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Future is now

Alumni on front lines of blockchain revolution

by Jim Middlemiss

Future is now

Chris Housser, JD’13, discovered bitcoin while toiling away as an articling student at a Toronto litigation firm. He was immediately hooked on the buzz-worthy cryptocurrency and its underlying technology, known as the blockchain. While he wrote legal memos and drafted claims, he pondered the legal aspects of the technology. In his spare time, he devoured articles on the topic.

“I was really much more fascinated by blockchain than litigation,” he said.

He started attending conferences and meeting groups involved in blockchain development. Luckily, Toronto is one of the tech’s biggest communities in the world.

By 2017, Housser realized litigation wasn’t for him. He quit his firm to immerse himself in the blockchain world. Along with Trevor Koverko, he co-founded Polymath and the two mapped out the idea of bringing traditional securities products, such as stocks and bonds, to the blockchain.

If you don’t fully understand, that’s OK. Most of the world doesn’t.

But Housser is not alone in his fascination, as a recent wave of Western Law graduates have started staking claims in the rapidly developing blockchain space.

Blockchain technology uses smartcomputer coding to create a type of digital ledger or spreadsheet that is stored across multiple networks and allows information to be updated constantly, distributed widely, but not copied. The information is public, verifiable and harder to hack, since there’s no central location as the information exists simultaneously in millions of places. While it is the backbone of cryptocurrencies, other industries are starting to wake up to its power.

Blockchain is expected to transform how organizations transact business in industries such as banking, insurance, retail, energy services and health care, among many others. Areas like supply chain management, payments and capital raising will evolve using blockchain technology.

It will also impact how organizations interact with suppliers, such as law firms and financial institutions. In fact, a number of Canadian law firms have recently announced efforts on the blockchain front, from the creation of practice groups to joining emerging blockchain networks.

Entrepreneur Amy ter Haar, LLB’04, LLM’13, and current PhD student, is former president of Integra Ledger, a blockchain company targeting the legal industry and is now a consultant and board member at Blockchain Canada.

One of the challenges for the legal business, she said, is that “lawyers don’t think of their files as assets.” But the files that lawyers create and the documentation around them “sits really well on a ledger.”

“It’s a lot more secure than relying on email. Blockchain is a way of increasing security,” she said.

She quotes a line she’s heard repeated often:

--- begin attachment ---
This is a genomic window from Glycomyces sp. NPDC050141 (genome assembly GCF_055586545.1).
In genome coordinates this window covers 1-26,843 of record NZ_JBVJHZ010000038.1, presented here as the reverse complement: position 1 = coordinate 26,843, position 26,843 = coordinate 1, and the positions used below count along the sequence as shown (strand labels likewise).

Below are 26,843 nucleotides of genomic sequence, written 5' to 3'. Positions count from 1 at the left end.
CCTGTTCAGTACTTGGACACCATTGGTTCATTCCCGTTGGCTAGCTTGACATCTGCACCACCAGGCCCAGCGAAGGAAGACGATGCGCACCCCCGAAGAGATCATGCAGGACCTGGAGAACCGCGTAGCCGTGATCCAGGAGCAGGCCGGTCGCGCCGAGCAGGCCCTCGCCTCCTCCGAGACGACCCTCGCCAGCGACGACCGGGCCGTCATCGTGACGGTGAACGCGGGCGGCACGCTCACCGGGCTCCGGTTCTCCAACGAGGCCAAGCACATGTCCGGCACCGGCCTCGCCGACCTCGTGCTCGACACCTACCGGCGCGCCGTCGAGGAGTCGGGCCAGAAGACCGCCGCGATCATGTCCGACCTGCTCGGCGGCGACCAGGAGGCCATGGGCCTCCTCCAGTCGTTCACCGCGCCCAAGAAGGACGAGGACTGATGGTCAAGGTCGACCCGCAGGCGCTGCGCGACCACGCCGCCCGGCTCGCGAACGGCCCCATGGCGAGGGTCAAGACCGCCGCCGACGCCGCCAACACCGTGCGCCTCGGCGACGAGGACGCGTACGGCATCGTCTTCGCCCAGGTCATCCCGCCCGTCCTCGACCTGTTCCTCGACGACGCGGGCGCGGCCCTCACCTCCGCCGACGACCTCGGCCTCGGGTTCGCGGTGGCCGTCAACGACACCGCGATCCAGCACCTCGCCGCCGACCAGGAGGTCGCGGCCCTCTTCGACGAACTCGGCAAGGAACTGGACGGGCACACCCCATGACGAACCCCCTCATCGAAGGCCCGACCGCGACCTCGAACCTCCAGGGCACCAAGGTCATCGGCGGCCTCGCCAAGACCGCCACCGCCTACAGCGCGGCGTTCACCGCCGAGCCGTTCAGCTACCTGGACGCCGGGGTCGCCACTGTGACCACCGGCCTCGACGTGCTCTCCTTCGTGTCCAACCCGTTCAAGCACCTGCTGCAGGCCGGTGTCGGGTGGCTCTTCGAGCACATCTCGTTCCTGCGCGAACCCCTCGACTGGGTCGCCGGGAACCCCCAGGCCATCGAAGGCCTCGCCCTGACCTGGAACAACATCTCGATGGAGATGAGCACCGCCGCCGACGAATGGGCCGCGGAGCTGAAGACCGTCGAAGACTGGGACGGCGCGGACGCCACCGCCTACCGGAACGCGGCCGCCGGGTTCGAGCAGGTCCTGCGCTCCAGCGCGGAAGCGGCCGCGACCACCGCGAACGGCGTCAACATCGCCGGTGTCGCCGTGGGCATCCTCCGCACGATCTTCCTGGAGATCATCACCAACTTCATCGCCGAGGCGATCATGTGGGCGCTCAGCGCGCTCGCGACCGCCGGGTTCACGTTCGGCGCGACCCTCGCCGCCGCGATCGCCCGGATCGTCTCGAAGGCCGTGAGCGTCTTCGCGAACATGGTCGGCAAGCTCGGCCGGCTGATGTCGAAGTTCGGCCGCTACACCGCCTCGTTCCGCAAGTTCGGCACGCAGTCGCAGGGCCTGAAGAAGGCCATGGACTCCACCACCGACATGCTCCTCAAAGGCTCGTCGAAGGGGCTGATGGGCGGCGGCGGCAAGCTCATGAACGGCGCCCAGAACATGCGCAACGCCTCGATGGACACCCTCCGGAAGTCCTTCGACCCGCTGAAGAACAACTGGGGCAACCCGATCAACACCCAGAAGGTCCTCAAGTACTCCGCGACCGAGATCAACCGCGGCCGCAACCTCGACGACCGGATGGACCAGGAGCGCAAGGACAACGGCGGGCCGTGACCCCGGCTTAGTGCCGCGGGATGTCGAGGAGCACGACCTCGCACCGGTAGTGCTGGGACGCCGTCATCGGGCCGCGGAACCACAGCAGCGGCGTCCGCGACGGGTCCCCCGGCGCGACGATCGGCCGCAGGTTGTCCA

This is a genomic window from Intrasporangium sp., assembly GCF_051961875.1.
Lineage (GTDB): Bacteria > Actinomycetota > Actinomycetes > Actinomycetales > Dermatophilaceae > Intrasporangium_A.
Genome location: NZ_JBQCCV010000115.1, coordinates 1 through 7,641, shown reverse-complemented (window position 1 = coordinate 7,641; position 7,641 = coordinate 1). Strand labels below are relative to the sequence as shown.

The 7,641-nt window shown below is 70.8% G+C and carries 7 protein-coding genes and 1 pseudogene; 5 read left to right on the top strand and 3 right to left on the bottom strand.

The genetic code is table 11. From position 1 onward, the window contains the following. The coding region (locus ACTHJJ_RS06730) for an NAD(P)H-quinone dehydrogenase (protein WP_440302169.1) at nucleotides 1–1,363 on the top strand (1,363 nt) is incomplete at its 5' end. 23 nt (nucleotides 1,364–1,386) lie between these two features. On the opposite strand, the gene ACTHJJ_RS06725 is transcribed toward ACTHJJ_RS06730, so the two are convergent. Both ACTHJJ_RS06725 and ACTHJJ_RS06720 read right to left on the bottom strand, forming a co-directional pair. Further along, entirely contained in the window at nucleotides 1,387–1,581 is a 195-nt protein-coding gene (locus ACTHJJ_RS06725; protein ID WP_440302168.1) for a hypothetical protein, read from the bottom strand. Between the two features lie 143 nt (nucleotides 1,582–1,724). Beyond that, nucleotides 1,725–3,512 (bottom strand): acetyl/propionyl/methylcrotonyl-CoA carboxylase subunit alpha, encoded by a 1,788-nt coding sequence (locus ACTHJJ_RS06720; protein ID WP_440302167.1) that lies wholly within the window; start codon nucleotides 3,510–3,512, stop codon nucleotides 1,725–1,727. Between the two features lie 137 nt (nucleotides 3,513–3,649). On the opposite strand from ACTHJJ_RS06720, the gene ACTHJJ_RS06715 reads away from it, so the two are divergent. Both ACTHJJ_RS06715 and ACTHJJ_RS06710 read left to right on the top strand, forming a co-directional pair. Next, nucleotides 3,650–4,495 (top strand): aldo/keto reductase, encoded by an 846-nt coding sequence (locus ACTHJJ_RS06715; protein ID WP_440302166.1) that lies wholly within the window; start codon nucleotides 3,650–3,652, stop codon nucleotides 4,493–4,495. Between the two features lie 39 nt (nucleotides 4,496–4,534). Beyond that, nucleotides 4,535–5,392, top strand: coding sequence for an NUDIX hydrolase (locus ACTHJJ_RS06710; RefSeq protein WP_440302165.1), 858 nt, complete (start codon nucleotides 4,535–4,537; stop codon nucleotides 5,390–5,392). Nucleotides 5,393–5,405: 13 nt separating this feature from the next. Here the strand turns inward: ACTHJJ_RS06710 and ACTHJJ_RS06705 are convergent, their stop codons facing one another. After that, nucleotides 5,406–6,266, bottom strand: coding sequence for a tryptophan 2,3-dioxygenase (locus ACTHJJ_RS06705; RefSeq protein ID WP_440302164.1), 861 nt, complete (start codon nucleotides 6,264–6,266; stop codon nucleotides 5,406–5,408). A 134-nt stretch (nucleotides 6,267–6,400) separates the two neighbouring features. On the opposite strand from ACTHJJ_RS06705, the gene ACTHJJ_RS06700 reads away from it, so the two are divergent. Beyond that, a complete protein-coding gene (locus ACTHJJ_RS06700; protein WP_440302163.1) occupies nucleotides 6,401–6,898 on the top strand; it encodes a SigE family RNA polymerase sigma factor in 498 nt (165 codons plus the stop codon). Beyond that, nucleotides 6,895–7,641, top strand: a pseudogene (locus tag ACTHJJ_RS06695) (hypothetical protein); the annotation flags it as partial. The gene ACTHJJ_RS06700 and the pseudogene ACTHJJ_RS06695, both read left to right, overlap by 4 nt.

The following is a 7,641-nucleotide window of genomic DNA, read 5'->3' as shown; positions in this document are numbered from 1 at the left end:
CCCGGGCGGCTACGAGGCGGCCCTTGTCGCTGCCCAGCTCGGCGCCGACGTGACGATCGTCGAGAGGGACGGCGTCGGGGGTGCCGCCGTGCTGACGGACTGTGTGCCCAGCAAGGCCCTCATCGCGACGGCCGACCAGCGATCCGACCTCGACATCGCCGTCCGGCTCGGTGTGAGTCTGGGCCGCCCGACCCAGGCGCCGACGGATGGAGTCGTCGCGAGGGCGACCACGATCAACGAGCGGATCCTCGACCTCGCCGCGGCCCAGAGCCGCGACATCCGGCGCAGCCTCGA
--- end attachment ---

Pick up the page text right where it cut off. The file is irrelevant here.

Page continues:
Bitcoin is to the blockchain what email was to the Internet.

“It’s far beyond cryptocurrency,” she said, noting that blockchain impacts all aspects of the law, from intellectual property to contracts, trademarks and even land registry.

Zach Justein, JD’12, is head of business development at Paycase Financial Corp., which helped the TMX Group launch a cryptocurrency brokerage platform.

Justein is a blockchain believer. He left Bennett Jones LLP where he was a corporate associate in the tech and media group to join Paycase. He said one of the many benefits of the technology is that “funds can be transferred globally in seconds and for nominal costs”.

In the current banking system, funds have to clear through a network of correspondent banks, which takes time and is expensive.

“It’s really exciting to be part of this industry,” he said, adding that if blockchain development was a baseball game, “we’re only in the third or fourth inning.”

Everything from loyalty points to real estate will be disrupted, he predicted, as well as whole swaths of the law from tax to insolvency, corporate, real estate, regulatory, anti-money laundering, governance, intellectual property, securities, banking and finance.

“Lawyers in private practice or in-house positions have a huge opportunity in front of them,” Justein said. “There are countless legal considerations.”

There is no playbook when it comes to advising on the legal impact of blockchain technology, he continues. Rather, blockchain involves an integrated approach covering multiple legal disciplines.

Aaron Baer, JD’13, who co-founded the blockchain, cryptocurrencies and ICO practice group at Aird & Berlis LLP, calls blockchain “transformative technology.”

“Clients will be looking at new solutions and they will need advice,” he said.

As an example, Baer expects due diligence in merger and acquisitions deals will change because of the way information will be recorded. “Maybe we won’t need the same type of representation and warranties as we did in the past.”

The concept of holding funds in escrow will change, as will the need for trusted thirdparty intermediaries, because companies will deal more directly with each other. Title searches will change as well, including registrations under provincial and federal laws, such as Ontario’s Personal Property Security Act.

Contracts will get smarter and property and assets linked to loans and mortgages, or the transfer of securities that are subject to restrictions, will be easily trackable and preventable unless the proper conditions apply. That should also reduce disputes among parties, he said.